VANCOUVER (NEWS 1130) – The province wants to spend millions of dollars on new bike lanes to encourage more active transportation trips by 2030, but is that goal realistic?
Erin O’Melin with HUB Cycling thinks so.
She says doubling the percentage of trips taken using active transportation in 11 years seems reasonable, and there are plenty of areas to encourage growth.
“There’s tons of potential in walking, cycling and rolling around the province. We’ve already seen quite rapid growth here in Vancouver where they have put in infrastructure and they have done education and promotion,” she says.
“I think that’s possible in many other places [in B.C.]. Of course we can look to other cities around the world that have really high active transportation mode-share that is over 50 per cent.”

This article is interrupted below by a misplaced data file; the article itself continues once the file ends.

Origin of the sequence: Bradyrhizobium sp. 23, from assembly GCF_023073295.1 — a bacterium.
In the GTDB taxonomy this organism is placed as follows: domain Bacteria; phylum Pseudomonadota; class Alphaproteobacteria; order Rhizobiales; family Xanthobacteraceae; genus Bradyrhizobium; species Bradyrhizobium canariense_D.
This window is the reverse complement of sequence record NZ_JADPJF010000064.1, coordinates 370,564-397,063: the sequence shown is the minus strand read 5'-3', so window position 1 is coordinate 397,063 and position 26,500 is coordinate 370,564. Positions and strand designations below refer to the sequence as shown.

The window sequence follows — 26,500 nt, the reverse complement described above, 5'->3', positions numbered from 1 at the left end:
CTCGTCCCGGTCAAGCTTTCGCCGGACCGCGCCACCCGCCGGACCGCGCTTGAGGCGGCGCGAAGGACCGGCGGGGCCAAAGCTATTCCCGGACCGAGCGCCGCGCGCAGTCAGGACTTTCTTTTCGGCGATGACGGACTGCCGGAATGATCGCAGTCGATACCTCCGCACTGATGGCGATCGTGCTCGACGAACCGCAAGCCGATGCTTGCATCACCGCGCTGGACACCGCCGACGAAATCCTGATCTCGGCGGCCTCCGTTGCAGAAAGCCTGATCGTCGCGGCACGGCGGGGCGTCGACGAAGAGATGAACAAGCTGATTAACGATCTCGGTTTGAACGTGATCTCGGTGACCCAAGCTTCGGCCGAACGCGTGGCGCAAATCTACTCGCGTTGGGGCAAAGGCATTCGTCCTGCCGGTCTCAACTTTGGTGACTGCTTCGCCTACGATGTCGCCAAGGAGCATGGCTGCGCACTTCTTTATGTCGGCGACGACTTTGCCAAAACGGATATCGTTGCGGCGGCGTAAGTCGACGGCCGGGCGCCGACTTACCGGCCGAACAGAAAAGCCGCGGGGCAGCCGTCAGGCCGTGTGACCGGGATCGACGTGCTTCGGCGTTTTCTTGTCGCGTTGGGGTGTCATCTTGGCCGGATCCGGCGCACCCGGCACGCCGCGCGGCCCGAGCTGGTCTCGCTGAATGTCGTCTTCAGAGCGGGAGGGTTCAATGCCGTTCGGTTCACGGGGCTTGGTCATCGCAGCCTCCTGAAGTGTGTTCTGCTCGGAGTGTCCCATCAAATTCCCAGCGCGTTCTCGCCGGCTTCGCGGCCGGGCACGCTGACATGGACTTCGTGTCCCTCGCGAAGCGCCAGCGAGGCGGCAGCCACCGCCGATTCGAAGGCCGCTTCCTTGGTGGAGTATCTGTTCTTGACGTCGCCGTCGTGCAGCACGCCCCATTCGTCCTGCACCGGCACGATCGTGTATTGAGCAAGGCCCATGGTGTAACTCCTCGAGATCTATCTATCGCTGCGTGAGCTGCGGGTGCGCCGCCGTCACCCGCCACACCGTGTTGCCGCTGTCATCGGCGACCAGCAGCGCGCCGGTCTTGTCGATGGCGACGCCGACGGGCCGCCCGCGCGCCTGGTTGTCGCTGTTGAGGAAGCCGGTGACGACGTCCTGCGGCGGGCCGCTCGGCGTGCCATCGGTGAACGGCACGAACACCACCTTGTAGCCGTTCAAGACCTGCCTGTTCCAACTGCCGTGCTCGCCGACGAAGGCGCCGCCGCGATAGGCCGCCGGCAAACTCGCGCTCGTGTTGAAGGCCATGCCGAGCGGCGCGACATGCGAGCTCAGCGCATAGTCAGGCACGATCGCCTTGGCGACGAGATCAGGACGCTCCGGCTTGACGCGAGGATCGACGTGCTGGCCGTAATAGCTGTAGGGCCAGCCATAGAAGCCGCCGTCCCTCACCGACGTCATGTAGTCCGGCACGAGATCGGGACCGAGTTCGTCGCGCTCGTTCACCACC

Vancouver could still use some help in making the city better for cyclists, she says.That can be done by making sure there are no gaps in the cycling network.
“Currently you’ll see there are bike lanes on some streets and then sometimes they just end. That doesn’t allow people to get from A to B feeling safe and comfortable,” she says. “It’s not always a protected or separated bike lane that needs to go in, it just depends on the volume of the traffic and the speed that it’s going.”
Kent Avenue in South Vancouver is one area, for example, that could use some separated bike lanes, she says.
“We have been working for quite a while to try and get Kent Avenue filled as a gap in South Vancouver. And another important regional connection would be from the Port Mann Bridge, the north end of it, over to Braid [SkyTrain] Station in New Westminster to rapid transit there,” she says.
B.C.’s CleanBC program aims to double the percentage of trips taken by active transportation by 2030.